I grew up at the intersection of mid-western, Methodist, puritanism, and sex-negative, second wave feminism. Though my coastal contemporaries may see those two influences as irreconcilable opposites, my childhood was sheltered beneath this uniquely restrictive brand of big tent politics that sought social justice and women’s liberation by means of sexual repression and self-imposed sumptuary laws. Sex led to the objectification/subjugation of women, ostentatious display was déclassé, capitalist consumerism led to exploitation, and drugs would rot your brain. My youth was filled not with KISS and Madonna, but Carol King and NPR. It was a head spinning, ideological melee combining the most restrictive elements of Feminism, Marxism, and Reaganism. The only thing I felt sure of was that for every pleasure, someone paid the price. Yet all human beings seek pleasure and avoid pain. The Dionysian impulse is an innate part of human nature, and a life devoid of pleasure has little appeal. Even the three Abrahamic religions that preach so vigorously against pursuing worldly pleasures visualize heaven in sensual, materialistic terms. Heaven has pearly gates and streets of gold, the martyr will be rewarded in heaven with a bevy of beautiful virgins, and those who keep God’s commandments will be rewarded with prime, oceanfront real estate and a Mediterranean climate. But unlike the Church that touts the existence of an attainable absolute truth, absolute beauty, and absolute justice, I feel that truth, beauty, and justice are often in direct competition, if not mutually exclusive. Though I cannot deny that a Faberge egg is beautiful, it also represents an unjust and exploitative class structure that I cannot defend. My ambivalence toward beauty and the fraught negotiation between justice and pleasure forms the generative impulse of my work throughout the past twenty years.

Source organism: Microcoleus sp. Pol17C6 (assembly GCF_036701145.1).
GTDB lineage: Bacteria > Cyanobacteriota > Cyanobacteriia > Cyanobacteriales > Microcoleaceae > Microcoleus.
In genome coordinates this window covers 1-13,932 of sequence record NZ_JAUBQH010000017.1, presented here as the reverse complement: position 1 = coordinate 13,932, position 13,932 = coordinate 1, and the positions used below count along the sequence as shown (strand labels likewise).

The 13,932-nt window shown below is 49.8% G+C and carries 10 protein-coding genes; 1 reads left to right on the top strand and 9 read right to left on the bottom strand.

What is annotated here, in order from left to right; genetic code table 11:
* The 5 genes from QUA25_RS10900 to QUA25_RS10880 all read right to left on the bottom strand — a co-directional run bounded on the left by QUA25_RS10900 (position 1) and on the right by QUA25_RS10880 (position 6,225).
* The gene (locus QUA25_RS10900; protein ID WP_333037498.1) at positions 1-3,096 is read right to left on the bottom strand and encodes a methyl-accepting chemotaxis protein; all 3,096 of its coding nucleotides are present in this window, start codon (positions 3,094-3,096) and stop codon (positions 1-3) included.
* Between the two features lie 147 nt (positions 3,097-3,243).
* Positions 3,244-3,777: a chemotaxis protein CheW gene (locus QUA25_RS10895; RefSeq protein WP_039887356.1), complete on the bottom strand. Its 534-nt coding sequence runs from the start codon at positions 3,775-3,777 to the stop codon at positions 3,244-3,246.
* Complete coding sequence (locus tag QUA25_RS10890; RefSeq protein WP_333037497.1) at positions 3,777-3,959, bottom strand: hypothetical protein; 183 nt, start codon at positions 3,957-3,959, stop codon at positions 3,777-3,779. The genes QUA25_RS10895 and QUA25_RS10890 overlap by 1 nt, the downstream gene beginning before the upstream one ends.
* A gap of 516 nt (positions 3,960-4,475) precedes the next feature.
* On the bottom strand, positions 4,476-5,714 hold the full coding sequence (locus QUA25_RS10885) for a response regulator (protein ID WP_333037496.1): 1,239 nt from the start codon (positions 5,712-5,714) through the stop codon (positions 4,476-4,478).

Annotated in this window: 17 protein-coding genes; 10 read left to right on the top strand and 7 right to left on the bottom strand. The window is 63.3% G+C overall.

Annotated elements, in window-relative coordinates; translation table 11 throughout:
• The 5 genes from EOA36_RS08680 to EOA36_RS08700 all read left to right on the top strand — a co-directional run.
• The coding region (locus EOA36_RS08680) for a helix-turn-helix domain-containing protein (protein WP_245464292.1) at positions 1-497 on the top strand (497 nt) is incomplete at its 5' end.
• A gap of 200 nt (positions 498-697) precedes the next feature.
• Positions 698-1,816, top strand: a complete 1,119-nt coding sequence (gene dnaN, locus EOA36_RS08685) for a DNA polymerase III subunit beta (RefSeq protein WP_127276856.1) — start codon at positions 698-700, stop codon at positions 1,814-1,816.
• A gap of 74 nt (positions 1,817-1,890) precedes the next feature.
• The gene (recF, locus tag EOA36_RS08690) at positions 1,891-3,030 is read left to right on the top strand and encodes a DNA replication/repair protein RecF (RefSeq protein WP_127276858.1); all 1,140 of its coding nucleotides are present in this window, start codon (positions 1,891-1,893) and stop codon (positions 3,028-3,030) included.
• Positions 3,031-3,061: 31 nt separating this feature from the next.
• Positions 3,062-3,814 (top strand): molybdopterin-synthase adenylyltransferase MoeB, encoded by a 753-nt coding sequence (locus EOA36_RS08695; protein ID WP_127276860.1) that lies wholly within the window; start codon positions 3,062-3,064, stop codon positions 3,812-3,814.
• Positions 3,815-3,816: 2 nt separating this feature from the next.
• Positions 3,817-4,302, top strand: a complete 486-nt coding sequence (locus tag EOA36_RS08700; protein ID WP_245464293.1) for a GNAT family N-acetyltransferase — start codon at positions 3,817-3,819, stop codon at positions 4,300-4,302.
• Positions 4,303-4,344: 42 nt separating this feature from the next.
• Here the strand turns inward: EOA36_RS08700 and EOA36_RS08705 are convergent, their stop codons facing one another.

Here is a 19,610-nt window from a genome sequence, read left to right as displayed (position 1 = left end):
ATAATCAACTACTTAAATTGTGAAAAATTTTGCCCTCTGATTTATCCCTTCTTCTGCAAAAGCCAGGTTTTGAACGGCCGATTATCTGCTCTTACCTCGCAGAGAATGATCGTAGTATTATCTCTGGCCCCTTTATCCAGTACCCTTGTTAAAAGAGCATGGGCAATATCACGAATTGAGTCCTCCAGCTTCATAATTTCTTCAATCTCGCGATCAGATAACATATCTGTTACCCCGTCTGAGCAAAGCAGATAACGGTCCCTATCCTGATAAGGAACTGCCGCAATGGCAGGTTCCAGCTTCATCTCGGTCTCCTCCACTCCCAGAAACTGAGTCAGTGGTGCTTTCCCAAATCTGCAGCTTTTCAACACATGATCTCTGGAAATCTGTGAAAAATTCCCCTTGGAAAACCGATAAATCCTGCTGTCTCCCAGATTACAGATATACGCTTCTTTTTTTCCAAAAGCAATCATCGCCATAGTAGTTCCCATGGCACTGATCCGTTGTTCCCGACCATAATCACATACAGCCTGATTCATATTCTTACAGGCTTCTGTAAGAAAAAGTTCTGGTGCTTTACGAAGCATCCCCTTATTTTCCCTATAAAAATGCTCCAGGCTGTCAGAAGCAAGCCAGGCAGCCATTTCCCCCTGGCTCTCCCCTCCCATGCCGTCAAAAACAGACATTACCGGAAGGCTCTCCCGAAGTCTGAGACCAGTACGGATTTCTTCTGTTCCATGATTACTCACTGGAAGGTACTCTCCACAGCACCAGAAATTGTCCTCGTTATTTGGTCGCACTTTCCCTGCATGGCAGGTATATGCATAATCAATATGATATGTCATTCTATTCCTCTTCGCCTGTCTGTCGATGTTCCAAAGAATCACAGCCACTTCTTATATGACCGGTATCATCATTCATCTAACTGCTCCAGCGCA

A subset of this larger interest, my current work explores shifting gender norms and power dynamics within our culture and what they imply for the negotiation between justice and pleasure. Of particular relevance to my work is the tension between the sexual mores advocated by the various “waves” of feminism from the 1970’s to today’s flowering Trump era/# Me Too movement of feminist activism and how this interacts with both “traditional” and evolving notions of masculinity. Essential to this exploration are issues of the gaze and its role in inter-gender and intra-gender power dynamics. Equally important are the giving, receiving, and taking of pleasure; and the pleasures, powers, and risks of sensual beauty to both beholder and beheld.
The body is central to these issues, and as such I feel that representational figuration is the best vehicle for this exploration. Furthermore, I see a natural analog between todays media and art of the Baroque/Rococo eras in which the figure, ostentatious display, luxury, class, subjective emotionalism, sensuality, and a complex negotiation between worldly sophistication and vulgarity stand in such contrast to Neo-Classicism’s priggish, paternalistic moralizing, the Renaissance’s emotionally detached, near mathematical obsession with geometric perfection, and Modernisms brutally domineering machismo. Another influential parallel in cultural production of the 17th-18th century and that of the contemporary era is the growing sense of gender fluidity, and a waxing of women’s influence on cultural, political, and intellectual life. For all of these reasons, I very intentionally court a Baroque/Rococo aesthetic in my work.